Salvador: From the Bullet
to the Ballot
by Elizabeth DiNovella
The Progressive magazine,
After twelve years of war followed by
twelve years of peace Salvadorans go to the polls on March 21
to elect a new president. A lot is at stake. For the first time
in the postwar era, the guerrilla group that laid down its weapons
in 1992 and became a political party has a serious chance to take
the presidency. And the political elite that has ruled El Salvador
for centuries, either directly or indirectly, faces the possibility
of losing its grip on the political structures of this tiny Central
I return to E1 Salvador in January for
the first time in a decade. I was in San Salvador's Plaza Civica
on February 1, 1992, when 30,000 Salvadorans celebrated the first
day of the ceasefire between the government and the FMLN (the
Farabundo Marti National Liberation Front). I was also there when
the 1994 presidential campaign was just getting under way.
But with the FMLN almost neck and neck
in the polls with the ruling, rightwing ARENA (National Republican
Alliance) party, I want to find out what had changed since the
peace accords were signed. Did the civil war achieve anything
but the deaths of tens of thousands? How have people fared under
ARENA? And how likely was it that the FMLN could win the presidency?
With his round face and dimples, Tony
Saca, who used to head the National Private Business Association,
is the youngest presidential candidate ARENA has ever run. The
charismatic thirty-seven-year-old former sports announcer knows
how to win a crowd over.
I catch up with the Saca campaign during
a stop in Quetzalteperque, a small town an hour northwest of the
capital. It is impossible to miss the red, white, and blue stage
a block off of the town's main square. A young, handsome ARENA
rep warms up the crowd. He sees me with my big camera and asks
if I am a journalist. When I say yes, he finds me an escort to
assist me to the press area. It takes me some time to figure out
that the helpful person is none other than Roberto D'Aubuisson
Jr., the son of the notorious founder of the ARENA party.
Major Roberto D'Aubuisson headed the White
Warrior Union, an ultra-right death squad that assassinated many
people, including Rutilio Grande, one of the first priests to
be killed for working with the poor, in 1977. The United Nations
Truth Commission found that D'Aubuisson also ordered the 1980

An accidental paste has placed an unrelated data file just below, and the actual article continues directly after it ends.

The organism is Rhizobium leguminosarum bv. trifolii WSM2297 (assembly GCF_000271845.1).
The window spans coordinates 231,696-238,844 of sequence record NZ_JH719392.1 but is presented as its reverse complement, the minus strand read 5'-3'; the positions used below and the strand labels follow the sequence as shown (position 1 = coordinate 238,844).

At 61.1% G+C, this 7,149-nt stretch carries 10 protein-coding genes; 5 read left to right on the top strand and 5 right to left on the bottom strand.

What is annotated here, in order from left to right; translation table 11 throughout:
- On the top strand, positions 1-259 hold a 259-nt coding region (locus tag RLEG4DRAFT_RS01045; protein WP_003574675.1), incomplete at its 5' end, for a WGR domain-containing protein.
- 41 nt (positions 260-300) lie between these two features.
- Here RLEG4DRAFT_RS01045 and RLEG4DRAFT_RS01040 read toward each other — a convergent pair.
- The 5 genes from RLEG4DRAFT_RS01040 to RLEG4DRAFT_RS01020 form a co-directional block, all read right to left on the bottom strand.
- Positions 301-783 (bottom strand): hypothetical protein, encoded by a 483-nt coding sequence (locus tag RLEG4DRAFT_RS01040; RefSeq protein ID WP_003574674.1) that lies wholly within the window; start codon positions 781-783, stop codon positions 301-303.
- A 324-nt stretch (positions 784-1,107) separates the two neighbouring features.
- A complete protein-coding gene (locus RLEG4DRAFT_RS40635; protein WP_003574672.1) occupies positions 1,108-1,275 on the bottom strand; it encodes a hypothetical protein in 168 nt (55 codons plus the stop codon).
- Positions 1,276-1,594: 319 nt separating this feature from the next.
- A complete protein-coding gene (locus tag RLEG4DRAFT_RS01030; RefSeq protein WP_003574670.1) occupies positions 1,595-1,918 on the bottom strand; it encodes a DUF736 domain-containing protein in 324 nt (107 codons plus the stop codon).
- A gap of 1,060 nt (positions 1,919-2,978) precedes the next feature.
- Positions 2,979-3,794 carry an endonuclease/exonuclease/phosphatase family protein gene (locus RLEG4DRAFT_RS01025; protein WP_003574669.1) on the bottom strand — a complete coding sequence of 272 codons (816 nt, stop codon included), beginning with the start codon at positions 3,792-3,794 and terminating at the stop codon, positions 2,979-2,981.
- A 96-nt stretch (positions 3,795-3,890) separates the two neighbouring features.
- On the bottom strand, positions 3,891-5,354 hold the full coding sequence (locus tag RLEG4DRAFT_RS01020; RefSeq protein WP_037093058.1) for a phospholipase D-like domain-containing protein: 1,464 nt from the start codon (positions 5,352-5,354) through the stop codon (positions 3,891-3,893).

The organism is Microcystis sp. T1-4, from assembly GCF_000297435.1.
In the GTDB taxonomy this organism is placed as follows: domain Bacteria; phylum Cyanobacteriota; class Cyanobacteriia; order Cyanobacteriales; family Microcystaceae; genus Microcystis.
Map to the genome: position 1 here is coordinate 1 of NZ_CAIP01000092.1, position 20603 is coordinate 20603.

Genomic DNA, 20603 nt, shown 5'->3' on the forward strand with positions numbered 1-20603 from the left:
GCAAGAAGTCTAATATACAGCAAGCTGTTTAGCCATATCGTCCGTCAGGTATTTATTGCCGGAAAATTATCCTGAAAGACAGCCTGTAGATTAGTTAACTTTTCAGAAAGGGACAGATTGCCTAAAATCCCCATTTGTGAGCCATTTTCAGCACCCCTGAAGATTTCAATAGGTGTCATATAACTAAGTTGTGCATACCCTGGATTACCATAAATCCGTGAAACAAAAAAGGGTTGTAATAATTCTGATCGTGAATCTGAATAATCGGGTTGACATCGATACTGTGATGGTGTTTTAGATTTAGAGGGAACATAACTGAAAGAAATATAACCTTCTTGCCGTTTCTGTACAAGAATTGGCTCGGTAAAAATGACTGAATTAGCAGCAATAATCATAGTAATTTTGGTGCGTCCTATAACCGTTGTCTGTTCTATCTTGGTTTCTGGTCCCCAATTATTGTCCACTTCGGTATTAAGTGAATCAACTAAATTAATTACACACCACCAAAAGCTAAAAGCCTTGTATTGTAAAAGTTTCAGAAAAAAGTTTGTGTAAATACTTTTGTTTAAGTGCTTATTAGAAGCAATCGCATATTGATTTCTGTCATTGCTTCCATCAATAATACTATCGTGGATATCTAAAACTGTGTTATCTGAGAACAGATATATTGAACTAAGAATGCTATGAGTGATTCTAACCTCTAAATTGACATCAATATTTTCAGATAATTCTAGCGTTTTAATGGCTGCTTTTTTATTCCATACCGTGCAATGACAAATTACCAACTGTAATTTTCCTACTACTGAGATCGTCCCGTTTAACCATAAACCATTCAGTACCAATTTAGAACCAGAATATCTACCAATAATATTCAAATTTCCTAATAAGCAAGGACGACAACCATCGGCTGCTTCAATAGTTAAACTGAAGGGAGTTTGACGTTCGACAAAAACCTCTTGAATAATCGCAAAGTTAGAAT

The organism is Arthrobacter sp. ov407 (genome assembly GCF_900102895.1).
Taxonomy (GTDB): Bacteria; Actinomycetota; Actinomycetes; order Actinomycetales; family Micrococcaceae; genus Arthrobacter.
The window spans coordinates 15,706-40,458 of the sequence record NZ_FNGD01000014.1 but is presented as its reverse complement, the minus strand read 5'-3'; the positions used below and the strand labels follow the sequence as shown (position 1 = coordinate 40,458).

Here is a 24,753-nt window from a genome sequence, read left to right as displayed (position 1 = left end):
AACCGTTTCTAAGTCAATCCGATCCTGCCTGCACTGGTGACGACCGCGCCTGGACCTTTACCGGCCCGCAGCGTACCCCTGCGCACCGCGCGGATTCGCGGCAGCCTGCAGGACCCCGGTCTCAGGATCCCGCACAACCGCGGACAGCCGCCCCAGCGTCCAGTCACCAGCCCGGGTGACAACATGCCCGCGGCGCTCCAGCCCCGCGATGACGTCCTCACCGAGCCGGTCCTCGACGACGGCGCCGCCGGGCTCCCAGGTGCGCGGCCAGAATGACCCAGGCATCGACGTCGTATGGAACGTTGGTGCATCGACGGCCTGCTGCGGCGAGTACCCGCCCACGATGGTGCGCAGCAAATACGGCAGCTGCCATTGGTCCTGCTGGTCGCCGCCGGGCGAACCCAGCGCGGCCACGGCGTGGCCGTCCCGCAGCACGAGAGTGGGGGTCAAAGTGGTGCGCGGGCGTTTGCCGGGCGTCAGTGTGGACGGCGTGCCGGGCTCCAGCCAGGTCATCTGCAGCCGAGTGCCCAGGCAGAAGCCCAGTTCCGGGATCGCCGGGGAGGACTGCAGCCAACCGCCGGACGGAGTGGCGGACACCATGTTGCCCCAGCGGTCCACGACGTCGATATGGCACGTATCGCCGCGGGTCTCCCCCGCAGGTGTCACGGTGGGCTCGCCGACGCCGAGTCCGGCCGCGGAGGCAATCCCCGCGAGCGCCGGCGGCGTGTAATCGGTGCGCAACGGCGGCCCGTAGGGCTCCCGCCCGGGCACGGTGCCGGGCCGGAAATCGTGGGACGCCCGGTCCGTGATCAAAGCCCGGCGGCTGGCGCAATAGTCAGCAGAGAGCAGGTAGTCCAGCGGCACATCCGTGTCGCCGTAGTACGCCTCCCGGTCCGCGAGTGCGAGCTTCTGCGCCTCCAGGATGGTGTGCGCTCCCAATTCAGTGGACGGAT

assassination of Archbishop Oscar Romero. D'Aubuisson's death
squads, run from his office in the Legislative Assembly while
he was president of the legislature, had close ties to the Salvadoran
and U.S. intelligence services. The Reagan and Bush Administrations
condoned D'Aubuisson's activities and lavished funds on El Salvador's
military throughout the civil war.
D'Aubuisson died of cancer in 1992. But
his political legacy lives on. His image hangs in every ARENA
party office I visit, from the headquarters in San Salvador to
the local party offices in places like Quetzatepeque. Between
a performance by ARENA cheerleaders, dressed in boots and skirts,
and Tony Saca's talk, the campaign organizers here play a scratchy
recording of an old D'Aubuisson speech.
I speak with D'Aubuisson Jr., now a deputy
in the Legislative Assembly. He is tossing out T-shirts, hats,
aprons, and sweatbands to throngs of young people. "I'm going
skiing tomorrow in Estes Park, Colorado," he tells me in
his perfect English, "so why don't you ask me a few questions
I ask him what it is like to be the son
of such a significant man in Salvadoran history. "It is a
great responsibility, but it also gives me great satisfaction,"
he tells me. "The great legacy of my father was for Salvadorans
to live in a free country. And to his sons, his legacy is this
enormous family of nationalists that love liberty and love El
Despite his great smile and powerful political
name, he says he's not thinking about running for president-yet.
We switch to Spanish, and I ask him his thoughts on the FMLN campaign.
"When all is said and done, the only thing they will bring
is disgrace, poverty, and suffering," he says. "They
are the merchants of misery."
Saca picks up on this theme as he addresses
the crowd in Quetzaltepeque. "We are going to make a historic
decision," he says. "If we want confrontation, class
hatred, unemployment, the loss of credibility, a non-Christian
country, street fighting, disorder, if we want this for our country,
you know what to do. But if you want a country of brotherhood,
a united country, a country with jobs, you know what to do. Tony
Saca and ARENA are the answer."
To celebrate the twelfth anniversary of
the signing of the peace accords, the FMLN throws a party in the
downtown Plaza CIvica, across the street from the cathedral. One
of the biggest changes since the last time I was here is the open
support for the FMLN. Its red banners, T-shirts, hats, and flags
are available for sale, like any other merchandise. Twelve years
ago, no one would have dared to wear an FMLN shirt. Even during
the 1994 election campaign, few people wore Frente paraphernalia.
But now you can buy an FMLN beret, a bunch of bananas, toothpaste,
and a watch, all at the same intersection.